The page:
(Before Messrs W. Hutchiaon and J. Logan, J.P.s.) Drunkenness,—A first offender was convicted and discharged. Illegally. Pawning.— Abraliain Myers was charged by Thomas Nesbitt Wilson with possessing a watch which had been illegally pawned, and which was at present in his possession, and an order for restitution was therefore asked. Sir Robert Stout appeared for defendant; Mr Haggitt for complainant.—-Sir Robert Stout Bald that he believed the watch was in possession of the police, the person who pawned the watch having been committed for trial on oharges of larcsny as a bailee, and if an order were made he could not see how the watch could hi restored, because defendant did not have it in his possession. Mr Haggitt said that complainant had left the watch in the hands of a watchmaker named Ross, who had pawned it along with others and had been committed for trial on a charge of larceny as a bailee. The watch belonged to Mr Wilson, and he only asked that his property be restored to him. If the article were required at the Supreme Court sessions Mr Wilson would take care that the watch would be produced then.—Complainant said he had discovered that Rose, a watchmaker, had pawned a watch which had been left at his shop for repairs. Defendant refused to give it up. and Ross was subsequently arreated and committed for trial. The watch produced belonged to witness; he recognised it by his monogram and crest.—Detective Walker said the watch was produced in Court at the hearing of the case against Robs according to an order forwarded to Shields, an assistant in Mr Myers's employ.—Sir Robert Stout submitted that the Court had no jurisdiction to make an order against defendant for restitution of the watch, because the watch was in the possession of the police. There never was a case like the present one heard before in New Zealand where a pawnbroker was summoned to deliver up a watch which was not in his possession. On that point he submitted that the Court had no jurisdiction.—MrHaggittsaid fiat the watch could be taken from the police authorities at any time by Mr Myers. If tho article were required as an exhibit at the sessions of the Supreme Court, it should have been forwarded when the depositions were made.— Sir Robert Stout replied that the exhibits were not always forwarded to the Supreme Court when the depositions were made. In a horse-stealing case, was the horse forwarded as an exhibit ?Mr Haggitt: It should be, at any rate.—Sir Robort Stout said that if all exhibits were taken away from the police before the Supreme Court sessions commenced they would never be able to ensure their production, and eases would thereforo be made weak, and perhaps fail. He called Detective Walker and Chief-detective Henderson to prove that exhibits were always retained by the police when the case was to come before the Supreme Court, and said that the watch being in the custody of the police, no order could be made by the Bench against Mr Myers. Defendant said he claimed that he was entitled to the watch after the Supreme Coart trial was concluded. He would then ask the Judge whether he was to retain tho watch or to be compensated for the money advanced.—Mr Hutchison 89 id there was not the slightest chance of the Bench agreeing or coming to any decision. He held a very strong opinion that tho watch should be handed to Mr Wilson, but his colleague held strong views to the contrary. Perhaps it would be the best thing to call in a third Justice, and to hear the case over again.—Sir Robert Stout suggested that the case should be heard before Mr Carew, Resident Magistrate.— Mr Haggitt said it was a hardship that a man could not enjoy his own property.— Sir Robert Stout said there was another consideration—juatice should be done.—Mr Haggitt said that justice would be done if the watch were handed to Mr Wilson. The case was ultimately adjourned until Thursday.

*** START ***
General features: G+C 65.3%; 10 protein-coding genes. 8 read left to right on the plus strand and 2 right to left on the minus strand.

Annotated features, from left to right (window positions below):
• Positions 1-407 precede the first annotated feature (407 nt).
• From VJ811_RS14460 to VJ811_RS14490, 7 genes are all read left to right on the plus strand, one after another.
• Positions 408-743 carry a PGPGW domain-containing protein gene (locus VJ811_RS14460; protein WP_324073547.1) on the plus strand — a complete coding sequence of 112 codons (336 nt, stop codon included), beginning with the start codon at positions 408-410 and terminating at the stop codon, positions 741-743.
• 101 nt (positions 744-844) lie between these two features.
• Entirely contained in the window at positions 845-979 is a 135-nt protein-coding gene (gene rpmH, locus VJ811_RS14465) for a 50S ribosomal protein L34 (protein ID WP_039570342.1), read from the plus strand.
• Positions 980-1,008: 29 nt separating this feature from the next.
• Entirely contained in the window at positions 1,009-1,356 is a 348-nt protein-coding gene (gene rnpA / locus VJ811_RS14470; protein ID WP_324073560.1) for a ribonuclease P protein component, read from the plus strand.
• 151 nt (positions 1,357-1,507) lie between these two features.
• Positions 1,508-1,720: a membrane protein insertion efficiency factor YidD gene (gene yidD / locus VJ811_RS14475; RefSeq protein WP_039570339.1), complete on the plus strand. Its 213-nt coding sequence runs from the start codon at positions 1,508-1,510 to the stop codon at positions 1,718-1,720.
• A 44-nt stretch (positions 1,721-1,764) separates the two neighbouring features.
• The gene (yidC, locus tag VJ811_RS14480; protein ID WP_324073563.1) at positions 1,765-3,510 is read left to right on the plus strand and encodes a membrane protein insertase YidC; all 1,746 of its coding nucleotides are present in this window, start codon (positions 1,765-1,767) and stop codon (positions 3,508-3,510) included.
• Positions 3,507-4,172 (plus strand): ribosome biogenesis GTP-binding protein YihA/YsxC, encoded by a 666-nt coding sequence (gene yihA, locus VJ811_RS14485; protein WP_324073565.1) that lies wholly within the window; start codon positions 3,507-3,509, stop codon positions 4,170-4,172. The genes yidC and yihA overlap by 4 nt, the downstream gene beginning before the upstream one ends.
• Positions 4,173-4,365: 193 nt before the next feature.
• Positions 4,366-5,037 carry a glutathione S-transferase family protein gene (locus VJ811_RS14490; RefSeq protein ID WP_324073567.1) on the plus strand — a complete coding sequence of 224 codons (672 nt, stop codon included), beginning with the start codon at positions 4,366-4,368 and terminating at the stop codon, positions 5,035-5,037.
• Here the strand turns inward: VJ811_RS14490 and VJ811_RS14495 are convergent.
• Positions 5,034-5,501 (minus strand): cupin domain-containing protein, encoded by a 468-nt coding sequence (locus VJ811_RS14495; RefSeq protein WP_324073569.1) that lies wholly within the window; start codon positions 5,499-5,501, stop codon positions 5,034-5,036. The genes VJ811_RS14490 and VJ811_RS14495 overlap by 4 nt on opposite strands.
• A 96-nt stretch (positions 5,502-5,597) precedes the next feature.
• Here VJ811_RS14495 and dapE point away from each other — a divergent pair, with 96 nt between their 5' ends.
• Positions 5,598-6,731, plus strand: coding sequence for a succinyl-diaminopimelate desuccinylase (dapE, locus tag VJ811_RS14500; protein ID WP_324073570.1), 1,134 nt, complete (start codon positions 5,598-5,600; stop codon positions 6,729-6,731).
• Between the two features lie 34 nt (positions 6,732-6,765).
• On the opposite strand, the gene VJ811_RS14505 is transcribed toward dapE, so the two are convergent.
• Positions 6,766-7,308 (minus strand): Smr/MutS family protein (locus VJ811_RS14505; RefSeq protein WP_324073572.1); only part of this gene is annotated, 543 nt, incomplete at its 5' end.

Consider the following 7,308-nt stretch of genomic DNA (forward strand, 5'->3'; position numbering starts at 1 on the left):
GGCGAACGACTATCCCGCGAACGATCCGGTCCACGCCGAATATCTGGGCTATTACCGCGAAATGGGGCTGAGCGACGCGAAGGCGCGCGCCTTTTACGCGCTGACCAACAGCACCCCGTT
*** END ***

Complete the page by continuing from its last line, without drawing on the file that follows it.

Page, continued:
THE COURTS.-TO-DAY., Issue 7966, 23 July 1889